Greenough Park brings back memories of the birthday parties of my childhood. I grew up in Missoula during the Depression years of the 1930s and the war years of the 1940s. My dad was an out-of-work railroader who took on any job to feed and clothe my brother and me and our grandmother and great-grandmother, so money was almost non-existent in our household.
However, lack of money didn’t stop Grandma from creating a very special birthday each year. The day before, she would bake a cake and boil eggs and grind up ham for her special ham salad sandwiches. Early on the morning of the great day, she would make up dozens of sandwiches and wrap them in damp dish towels. (If waxed paper was available, we couldn’t afford it.) Then she would squeeze lemons for lemonade and add a chunk of ice from the block in our ice box. The cake, sandwiches, and lemonade would be carefully packed into our little red wagon (we didn’t own a car), and we were ready to head to Greenough Park for the party.
Since we lived on the 400 block of Alder Street, getting to the park was half the fun. Grandma must have looked like the Pied Piper as she pulled the wagon east down Railroad Avenue followed by more than a dozen small children. On past the Northern Pacific Depot we trekked and over to Van Buren Street, where we turned north to pass the brewery and the entrance to Waterworks Hill. Then we were in the park and on the path to the picnic area.
There was a covered table and benches, a small merry-go-round, and swings, and surely there were gifts, but I mostly remember the delicious sandwiches and cake. Nothing has ever tasted so good! Seventy years later, whenever I eat a ham salad sandwich, I remember a beautiful June day and a birthday party at Greenough Park.
Moms Calling, Dinners Cold
For us kids growing up in the lower Rattlesnake in the ’60s and ’70s, Greenough Park was adventure. Riotously green in spring, luminous in winter, “The Park” kept our moms calling and our dinners cold. The trees were stories tall, Rattlesnake Creek lively and clear, trout hovered along shady banks. Limits were quickly met with a fly rod. All manner of wildlife—bears included—could be foraging behind walls of green. One morning I saw a red fox. Hobos were known to sleep there. You had to be on alert.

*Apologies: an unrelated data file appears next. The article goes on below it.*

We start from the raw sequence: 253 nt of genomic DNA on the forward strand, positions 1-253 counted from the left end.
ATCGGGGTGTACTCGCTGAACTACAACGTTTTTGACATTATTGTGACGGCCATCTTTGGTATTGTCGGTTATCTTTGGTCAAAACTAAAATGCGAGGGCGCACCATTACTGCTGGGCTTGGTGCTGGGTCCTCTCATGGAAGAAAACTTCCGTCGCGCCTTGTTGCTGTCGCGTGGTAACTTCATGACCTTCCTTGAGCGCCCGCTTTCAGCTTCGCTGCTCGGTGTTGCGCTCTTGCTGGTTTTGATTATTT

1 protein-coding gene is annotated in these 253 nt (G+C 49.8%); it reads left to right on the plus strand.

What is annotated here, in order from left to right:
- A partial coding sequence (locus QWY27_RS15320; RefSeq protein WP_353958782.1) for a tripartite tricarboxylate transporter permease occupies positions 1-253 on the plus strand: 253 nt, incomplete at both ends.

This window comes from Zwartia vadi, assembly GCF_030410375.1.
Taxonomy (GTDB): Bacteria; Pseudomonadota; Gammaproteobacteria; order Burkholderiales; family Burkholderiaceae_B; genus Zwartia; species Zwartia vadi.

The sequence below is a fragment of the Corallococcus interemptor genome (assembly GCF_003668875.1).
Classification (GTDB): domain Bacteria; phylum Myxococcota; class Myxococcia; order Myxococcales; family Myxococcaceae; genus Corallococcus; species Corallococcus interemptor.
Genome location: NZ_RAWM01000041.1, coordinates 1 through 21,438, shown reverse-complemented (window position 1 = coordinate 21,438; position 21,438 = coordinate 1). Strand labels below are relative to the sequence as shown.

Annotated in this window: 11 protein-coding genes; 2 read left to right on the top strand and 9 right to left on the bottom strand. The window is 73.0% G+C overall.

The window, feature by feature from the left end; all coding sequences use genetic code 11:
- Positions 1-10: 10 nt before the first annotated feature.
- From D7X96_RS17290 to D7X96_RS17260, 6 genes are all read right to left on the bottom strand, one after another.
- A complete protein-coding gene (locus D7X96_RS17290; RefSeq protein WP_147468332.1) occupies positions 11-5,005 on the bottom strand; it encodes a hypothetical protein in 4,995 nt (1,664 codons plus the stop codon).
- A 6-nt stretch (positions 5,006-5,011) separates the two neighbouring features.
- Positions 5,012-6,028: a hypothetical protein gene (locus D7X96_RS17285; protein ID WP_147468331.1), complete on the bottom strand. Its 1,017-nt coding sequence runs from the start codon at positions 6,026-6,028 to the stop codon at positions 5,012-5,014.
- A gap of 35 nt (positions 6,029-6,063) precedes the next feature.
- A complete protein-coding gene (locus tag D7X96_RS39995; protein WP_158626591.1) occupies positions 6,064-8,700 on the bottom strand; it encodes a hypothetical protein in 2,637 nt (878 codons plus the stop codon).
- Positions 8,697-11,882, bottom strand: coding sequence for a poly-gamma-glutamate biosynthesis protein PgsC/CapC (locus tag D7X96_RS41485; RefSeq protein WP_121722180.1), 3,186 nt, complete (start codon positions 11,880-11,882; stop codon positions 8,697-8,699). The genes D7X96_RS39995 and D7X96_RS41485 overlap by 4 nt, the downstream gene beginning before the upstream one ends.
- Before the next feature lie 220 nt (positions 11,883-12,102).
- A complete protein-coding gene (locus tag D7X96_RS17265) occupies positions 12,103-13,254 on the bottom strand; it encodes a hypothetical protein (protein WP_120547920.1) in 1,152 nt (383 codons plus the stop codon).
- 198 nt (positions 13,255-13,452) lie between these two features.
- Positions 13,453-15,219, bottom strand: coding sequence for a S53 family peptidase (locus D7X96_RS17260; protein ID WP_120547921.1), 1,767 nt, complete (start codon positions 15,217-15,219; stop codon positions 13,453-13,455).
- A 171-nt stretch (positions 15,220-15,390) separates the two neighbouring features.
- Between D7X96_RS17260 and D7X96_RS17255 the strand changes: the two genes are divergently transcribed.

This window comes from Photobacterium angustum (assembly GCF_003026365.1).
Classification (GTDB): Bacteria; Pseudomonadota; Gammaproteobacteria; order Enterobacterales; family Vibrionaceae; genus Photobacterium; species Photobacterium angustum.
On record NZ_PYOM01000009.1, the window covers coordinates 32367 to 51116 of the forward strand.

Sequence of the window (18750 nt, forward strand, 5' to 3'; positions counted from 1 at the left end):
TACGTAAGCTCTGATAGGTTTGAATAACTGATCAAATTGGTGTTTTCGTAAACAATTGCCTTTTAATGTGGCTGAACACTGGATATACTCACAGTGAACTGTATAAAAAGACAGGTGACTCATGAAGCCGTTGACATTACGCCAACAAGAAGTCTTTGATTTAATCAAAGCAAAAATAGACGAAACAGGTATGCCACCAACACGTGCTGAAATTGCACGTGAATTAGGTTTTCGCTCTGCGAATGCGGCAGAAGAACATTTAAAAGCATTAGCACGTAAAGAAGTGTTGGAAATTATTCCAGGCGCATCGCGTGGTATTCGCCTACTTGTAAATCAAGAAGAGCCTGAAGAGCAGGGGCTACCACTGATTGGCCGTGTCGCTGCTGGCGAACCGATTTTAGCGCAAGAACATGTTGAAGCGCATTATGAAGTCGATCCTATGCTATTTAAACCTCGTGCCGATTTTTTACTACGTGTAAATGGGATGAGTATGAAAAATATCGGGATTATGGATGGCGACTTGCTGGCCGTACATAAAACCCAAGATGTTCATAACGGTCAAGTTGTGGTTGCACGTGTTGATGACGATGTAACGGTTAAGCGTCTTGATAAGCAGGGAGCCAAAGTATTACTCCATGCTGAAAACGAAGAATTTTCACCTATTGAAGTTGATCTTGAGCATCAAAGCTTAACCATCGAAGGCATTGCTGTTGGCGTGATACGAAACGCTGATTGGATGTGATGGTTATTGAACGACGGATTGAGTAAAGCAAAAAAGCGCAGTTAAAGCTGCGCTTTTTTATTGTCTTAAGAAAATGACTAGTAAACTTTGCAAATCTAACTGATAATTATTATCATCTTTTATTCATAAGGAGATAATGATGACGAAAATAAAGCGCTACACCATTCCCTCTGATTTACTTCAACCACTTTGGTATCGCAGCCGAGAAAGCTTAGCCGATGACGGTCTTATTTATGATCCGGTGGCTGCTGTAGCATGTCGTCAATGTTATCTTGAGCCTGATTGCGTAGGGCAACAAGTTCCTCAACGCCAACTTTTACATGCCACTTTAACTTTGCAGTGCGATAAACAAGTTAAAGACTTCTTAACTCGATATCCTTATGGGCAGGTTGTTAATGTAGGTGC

In winter we’d skate the creek bridge to bridge; in summer we made home movies of a “jungle” expedition. At age ten I tried my first climbing rope on a rocky road cut. We caught fish with our bare hands, tossing suckers ashore, and when the creek jumped its banks, we used worms to lure lunkers. Snakes, even birds, were brought home. We rolled in stinging nettles and smoked “monkey weed.”
Deep within the unkempt north [of the park] we discovered a hollow cottonwood that held our entire club. Idiotically, we tried to further hollow the tree with fire (as seen on TV), which ruined our fort. Hard lesson learned.
Inner tubing Rattlesnake Creek at night—in high water—is one of the more memorable outings we had. We knew the general reaction should we drown: “Damn fools!” Icy water knocked us unconscious when we flipped in rapids, and I recall a profound sense of calm before waking facedown near the lower walking bridge. Parents weren’t told and we’d go again.
Still today, a way out West, The Park is calling.
Mike Kellog ’83
O Sister, Where for Art Thou?
Probably the best times we had in Greenough Park were high-water inner-tube excursions in the early ’80s. Pretty much every Friday in May someone would buy a keg of beer (Old Milwaukee-$24) and announce there’d be an afternoon party at Kiwanis Park. The Merry Pranksters soccer club would bring a ball, someone would start a volleyball game, and the rest of us would stake out the baseball field.
On those hot spring afternoons in Missoula some of us just loved to cool off by taking inner tubes down Rattlesnake Creek to its confluence with the Clark Fork River; then we’d be on our way to the festivities at Kiwanis.